Author(s): Blumberg RS, Strober W
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Abstract Inflammatory bowel disease is a chronic inflammatory condition of the gastrointestinal tract that manifests as ulcerative colitis and Crohn disease. Both these clinical entities result from interrelated genetic and environmental factors that may be channeled through an abnormality in mucosal immune function, possibly due to dysregulated or excessive T helper cell (T(H))1 (Crohn disease) or T(H)2 (ulcerative colitis) responses. This article reviews current knowledge of the role of immune factors in inflammatory bowel disease and the potential therapeutic strategies that target the pathways of T(H)1- or T(H)2-induced inflammation.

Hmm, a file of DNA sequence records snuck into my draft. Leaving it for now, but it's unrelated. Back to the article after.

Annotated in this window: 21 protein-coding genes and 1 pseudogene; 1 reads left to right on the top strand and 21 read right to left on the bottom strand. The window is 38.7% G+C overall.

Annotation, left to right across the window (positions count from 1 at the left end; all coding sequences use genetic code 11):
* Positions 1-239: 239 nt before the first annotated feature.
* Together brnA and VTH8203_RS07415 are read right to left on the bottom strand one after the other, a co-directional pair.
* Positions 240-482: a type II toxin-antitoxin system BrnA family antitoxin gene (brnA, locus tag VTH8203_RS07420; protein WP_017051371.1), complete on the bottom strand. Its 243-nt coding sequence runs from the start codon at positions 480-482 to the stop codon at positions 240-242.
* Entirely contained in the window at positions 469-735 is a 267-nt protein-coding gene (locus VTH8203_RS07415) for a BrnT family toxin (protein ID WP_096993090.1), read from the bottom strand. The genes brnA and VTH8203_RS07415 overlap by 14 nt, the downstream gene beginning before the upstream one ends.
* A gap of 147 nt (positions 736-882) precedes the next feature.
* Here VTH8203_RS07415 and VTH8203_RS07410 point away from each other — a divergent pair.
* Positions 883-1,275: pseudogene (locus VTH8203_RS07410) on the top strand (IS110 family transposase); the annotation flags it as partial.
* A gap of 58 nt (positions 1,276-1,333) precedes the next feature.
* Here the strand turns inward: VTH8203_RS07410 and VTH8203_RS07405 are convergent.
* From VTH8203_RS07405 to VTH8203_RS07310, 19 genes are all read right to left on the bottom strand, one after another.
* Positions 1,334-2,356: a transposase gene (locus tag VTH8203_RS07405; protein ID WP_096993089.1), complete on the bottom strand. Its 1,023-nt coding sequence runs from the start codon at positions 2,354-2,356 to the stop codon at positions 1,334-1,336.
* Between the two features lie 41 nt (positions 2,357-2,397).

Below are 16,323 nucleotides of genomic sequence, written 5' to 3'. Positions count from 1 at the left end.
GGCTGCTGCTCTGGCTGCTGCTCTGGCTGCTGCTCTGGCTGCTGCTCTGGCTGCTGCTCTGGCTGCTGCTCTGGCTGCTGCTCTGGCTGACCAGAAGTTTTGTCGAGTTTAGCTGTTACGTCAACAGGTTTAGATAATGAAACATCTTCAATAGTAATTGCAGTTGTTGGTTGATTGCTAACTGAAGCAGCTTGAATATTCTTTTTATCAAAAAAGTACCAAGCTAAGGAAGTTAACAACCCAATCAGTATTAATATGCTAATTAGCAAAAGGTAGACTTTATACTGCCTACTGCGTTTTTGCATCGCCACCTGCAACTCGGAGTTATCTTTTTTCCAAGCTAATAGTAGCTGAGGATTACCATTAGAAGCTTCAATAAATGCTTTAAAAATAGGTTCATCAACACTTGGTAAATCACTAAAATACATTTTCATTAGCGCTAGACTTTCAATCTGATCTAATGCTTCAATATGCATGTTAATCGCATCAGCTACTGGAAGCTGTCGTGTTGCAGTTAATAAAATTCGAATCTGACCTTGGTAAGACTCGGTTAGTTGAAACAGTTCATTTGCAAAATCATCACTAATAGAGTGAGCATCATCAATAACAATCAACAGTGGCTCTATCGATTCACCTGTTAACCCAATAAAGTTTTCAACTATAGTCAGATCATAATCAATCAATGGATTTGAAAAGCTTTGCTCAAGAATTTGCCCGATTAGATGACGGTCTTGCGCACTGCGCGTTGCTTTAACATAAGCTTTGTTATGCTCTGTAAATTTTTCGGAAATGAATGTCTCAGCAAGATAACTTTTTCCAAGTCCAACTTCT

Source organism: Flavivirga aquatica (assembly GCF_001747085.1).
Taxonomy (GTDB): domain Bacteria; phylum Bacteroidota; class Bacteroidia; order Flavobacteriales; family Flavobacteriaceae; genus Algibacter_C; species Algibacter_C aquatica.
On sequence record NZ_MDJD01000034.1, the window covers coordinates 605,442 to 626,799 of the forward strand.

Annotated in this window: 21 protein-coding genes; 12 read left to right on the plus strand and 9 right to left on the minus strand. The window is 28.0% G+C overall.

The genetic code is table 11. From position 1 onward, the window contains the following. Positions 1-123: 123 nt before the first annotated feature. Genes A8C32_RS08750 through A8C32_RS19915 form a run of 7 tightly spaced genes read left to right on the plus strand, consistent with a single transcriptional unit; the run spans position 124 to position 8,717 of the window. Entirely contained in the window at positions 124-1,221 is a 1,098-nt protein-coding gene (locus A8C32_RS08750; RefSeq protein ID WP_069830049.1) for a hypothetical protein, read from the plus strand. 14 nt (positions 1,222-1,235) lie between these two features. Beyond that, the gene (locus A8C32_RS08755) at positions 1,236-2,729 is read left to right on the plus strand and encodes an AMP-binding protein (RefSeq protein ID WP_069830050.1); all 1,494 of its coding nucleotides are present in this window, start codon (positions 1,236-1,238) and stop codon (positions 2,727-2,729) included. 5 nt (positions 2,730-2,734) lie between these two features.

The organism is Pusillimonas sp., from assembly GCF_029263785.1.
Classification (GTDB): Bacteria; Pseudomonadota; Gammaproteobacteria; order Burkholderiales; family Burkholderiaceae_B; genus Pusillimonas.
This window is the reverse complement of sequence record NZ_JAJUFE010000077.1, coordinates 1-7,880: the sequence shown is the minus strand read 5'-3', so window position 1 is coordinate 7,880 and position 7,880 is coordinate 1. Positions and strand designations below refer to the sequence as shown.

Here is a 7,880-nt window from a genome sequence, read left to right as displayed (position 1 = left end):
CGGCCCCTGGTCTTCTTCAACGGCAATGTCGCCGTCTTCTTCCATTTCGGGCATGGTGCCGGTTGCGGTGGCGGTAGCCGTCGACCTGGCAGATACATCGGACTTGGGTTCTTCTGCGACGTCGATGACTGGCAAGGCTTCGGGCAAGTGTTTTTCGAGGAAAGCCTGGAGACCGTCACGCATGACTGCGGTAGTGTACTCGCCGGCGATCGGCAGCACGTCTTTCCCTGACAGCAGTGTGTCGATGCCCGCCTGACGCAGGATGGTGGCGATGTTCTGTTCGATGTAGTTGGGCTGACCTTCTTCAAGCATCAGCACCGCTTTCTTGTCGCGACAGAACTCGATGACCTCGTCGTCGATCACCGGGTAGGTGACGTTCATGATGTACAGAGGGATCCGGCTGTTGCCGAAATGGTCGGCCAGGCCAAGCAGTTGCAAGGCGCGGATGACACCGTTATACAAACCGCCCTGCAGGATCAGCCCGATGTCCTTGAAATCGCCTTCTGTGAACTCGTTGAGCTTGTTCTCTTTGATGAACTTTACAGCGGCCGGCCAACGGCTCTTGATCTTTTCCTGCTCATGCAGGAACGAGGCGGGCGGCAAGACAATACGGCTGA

This article was published in JAMA
and referenced in International Journal of Inflammation, Cancer and Integrative Therapy